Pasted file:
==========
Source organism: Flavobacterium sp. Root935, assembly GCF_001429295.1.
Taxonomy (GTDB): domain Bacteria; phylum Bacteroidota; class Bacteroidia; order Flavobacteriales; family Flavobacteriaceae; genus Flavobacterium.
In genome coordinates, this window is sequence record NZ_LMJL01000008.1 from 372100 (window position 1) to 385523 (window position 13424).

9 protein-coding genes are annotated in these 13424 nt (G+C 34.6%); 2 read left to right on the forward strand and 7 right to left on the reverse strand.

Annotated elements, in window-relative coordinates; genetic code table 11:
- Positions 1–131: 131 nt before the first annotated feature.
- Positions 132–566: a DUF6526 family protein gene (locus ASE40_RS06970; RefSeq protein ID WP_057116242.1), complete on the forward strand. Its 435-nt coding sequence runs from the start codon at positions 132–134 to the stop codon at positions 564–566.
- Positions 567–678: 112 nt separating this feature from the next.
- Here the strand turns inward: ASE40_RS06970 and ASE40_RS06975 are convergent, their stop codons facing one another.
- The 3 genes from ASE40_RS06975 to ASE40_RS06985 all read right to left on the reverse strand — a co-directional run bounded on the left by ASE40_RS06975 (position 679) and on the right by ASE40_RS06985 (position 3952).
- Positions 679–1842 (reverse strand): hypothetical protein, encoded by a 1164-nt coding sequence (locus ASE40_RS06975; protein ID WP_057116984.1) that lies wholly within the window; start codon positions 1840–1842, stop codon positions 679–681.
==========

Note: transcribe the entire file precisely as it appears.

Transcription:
Source organism: Flavobacterium sp. Root935, assembly GCF_001429295.1.
Taxonomy (GTDB): domain Bacteria; phylum Bacteroidota; class Bacteroidia; order Flavobacteriales; family Flavobacteriaceae; genus Flavobacterium.
In genome coordinates, this window is sequence record NZ_LMJL01000008.1 from 372100 (window position 1) to 385523 (window position 13424).

9 protein-coding genes are annotated in these 13424 nt (G+C 34.6%); 2 read left to right on the forward strand and 7 right to left on the reverse strand.

Annotated elements, in window-relative coordinates; genetic code table 11:
- Positions 1–131: 131 nt before the first annotated feature.
- Positions 132–566: a DUF6526 family protein gene (locus ASE40_RS06970; RefSeq protein ID WP_057116242.1), complete on the forward strand. Its 435-nt coding sequence runs from the start codon at positions 132–134 to the stop codon at positions 564–566.
- Positions 567–678: 112 nt separating this feature from the next.
- Here the strand turns inward: ASE40_RS06970 and ASE40_RS06975 are convergent, their stop codons facing one another.
- The 3 genes from ASE40_RS06975 to ASE40_RS06985 all read right to left on the reverse strand — a co-directional run bounded on the left by ASE40_RS06975 (position 679) and on the right by ASE40_RS06985 (position 3952).
- Positions 679–1842 (reverse strand): hypothetical protein, encoded by a 1164-nt coding sequence (locus ASE40_RS06975; protein ID WP_057116984.1) that lies wholly within the window; start codon positions 1840–1842, stop codon positions 679–681.